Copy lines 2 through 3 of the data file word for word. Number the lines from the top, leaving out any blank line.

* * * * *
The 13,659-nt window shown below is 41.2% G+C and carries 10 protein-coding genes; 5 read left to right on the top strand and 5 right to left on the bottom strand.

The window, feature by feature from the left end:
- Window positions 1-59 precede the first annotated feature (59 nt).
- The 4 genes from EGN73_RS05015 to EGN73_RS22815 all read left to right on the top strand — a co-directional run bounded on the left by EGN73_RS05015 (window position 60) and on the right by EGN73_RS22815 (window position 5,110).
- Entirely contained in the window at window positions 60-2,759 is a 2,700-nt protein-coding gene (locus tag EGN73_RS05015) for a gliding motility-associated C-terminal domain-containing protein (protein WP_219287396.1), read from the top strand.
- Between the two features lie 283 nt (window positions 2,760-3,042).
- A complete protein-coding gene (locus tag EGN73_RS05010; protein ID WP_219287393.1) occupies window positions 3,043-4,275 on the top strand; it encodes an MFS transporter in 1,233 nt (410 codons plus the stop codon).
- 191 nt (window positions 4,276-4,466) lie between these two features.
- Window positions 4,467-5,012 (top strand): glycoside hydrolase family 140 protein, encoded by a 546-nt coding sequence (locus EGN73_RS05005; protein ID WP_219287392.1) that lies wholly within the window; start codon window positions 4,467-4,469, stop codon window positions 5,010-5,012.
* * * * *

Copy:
The window, feature by feature from the left end:
- Window positions 1-59 precede the first annotated feature (59 nt).